Making the Way for Speeding 5G and IoT by Advances in AI

Advances in AI: Making the Way for Speeding 5G and IoT

AcceleraConnected gadgets connected to the network technology 5G and IoT Internet of Things are increasingly widespread. But wait until next-generation applications like artificial intelligence (AI) begin to run on these edge devices. The low latency and faster data throughput of 5G and IoT will give AI a new real-time dimension.

Imagine an extended reality (XR) headset that not only displays a 3D image of the inside of an airplane’s engine but also has onboard intelligence to guide you to issues areas.

Chipmakers are already working on strong yet energy-efficient processors – known as “systems on a chip” – that can enable AI computing in a small-footprint device. Qualcomm, for example, just launched AI-capable Snapdragon CPUs for smartphones and PCs. A new generation of NeuRRAM chips, created at the University of California, San Diego, is also on the horizon, capable of executing large AI algorithms on smaller devices.

According to a new zScaler estimate, the global number of linked IoT devices is expected to exceed 29 billion by 2027, which is more than 16.7 billion at the moment. Consumer devices are the smartest and most common, but commercial process-oriented IoT produced the most transactions, write the report’s authors. Manufacturing and retail gadgets accounted for more than half of all transactions, demonstrating their widespread adoption and critical role in these industries. The most unencrypted transactions are generated by enterprise, house automation, and entertainment devices.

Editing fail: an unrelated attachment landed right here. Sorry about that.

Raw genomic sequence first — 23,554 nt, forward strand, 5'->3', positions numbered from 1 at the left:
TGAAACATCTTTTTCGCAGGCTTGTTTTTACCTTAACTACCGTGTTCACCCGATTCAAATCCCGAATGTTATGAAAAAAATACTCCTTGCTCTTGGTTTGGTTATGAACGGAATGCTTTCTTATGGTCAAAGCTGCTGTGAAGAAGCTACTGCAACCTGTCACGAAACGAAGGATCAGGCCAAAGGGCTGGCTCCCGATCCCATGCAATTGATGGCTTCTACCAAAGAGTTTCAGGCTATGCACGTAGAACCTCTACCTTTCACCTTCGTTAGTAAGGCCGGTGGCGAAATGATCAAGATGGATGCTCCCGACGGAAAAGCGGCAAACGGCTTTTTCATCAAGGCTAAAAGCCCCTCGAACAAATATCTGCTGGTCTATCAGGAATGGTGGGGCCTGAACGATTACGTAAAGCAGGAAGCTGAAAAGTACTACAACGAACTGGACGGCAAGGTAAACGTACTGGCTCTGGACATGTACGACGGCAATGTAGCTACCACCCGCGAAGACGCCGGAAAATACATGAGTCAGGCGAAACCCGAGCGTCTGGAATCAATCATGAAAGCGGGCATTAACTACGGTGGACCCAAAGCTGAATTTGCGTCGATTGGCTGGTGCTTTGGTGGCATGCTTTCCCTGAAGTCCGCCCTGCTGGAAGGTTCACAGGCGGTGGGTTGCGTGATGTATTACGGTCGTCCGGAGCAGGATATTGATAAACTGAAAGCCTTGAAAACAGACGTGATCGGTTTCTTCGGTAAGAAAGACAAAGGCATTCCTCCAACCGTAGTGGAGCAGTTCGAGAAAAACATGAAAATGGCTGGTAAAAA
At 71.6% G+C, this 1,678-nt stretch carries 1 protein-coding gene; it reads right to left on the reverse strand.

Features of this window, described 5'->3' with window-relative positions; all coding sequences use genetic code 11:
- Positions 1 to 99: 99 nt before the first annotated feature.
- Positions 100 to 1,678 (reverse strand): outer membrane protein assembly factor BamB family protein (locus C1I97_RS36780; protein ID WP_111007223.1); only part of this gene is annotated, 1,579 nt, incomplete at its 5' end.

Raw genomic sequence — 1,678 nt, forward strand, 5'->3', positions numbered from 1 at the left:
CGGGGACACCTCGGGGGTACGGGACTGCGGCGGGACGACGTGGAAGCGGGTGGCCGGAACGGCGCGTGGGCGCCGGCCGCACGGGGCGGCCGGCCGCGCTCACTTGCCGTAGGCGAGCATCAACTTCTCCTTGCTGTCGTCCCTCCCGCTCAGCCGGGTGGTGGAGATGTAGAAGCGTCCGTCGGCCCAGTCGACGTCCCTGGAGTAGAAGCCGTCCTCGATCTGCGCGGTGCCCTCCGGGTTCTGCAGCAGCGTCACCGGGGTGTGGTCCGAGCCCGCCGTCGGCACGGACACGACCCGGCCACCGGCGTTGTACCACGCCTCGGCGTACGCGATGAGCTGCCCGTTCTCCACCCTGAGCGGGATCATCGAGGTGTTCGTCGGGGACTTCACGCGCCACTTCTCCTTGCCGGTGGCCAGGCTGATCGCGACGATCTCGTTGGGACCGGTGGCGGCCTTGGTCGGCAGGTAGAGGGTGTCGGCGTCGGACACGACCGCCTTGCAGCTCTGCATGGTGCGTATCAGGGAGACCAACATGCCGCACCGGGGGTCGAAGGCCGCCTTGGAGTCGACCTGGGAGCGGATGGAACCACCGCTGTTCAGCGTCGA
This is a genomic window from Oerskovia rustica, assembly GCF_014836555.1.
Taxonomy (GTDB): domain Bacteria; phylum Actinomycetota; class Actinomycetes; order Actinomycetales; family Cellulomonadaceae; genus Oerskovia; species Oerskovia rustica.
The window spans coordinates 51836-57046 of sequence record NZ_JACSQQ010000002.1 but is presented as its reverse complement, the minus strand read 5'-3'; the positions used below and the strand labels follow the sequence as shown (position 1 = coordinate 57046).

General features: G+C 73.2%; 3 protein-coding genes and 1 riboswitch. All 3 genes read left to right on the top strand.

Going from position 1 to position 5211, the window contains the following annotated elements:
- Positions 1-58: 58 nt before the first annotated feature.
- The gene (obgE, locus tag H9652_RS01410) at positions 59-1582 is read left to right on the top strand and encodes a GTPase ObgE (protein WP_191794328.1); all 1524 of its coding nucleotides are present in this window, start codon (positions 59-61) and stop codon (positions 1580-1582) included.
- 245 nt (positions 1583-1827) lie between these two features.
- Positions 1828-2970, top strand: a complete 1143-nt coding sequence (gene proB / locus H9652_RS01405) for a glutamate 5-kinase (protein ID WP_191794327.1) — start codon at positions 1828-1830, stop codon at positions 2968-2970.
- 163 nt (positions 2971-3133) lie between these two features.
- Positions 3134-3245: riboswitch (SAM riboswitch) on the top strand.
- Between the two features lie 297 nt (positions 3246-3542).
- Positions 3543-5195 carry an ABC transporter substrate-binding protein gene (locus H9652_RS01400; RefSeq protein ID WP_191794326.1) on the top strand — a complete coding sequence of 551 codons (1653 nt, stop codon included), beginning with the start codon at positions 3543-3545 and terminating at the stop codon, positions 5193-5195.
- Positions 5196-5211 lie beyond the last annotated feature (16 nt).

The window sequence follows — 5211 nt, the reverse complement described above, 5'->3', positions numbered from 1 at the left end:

Centralized environments, such as the cloud and data centers, may provide computational capacity for fully immersive experiences, but they may be too far away from where low-latency resources are located.

In order to take benefit of the ultra-low latency that is one of the primary advantages of 5G, computing near the edge plays an important part by providing smaller amounts of data storage and processing much closer to the device where it is required. Edge computing can be adapted to specific use cases, such as storing content for based-demand video transmission or running AI algorithms for quick decision-making.


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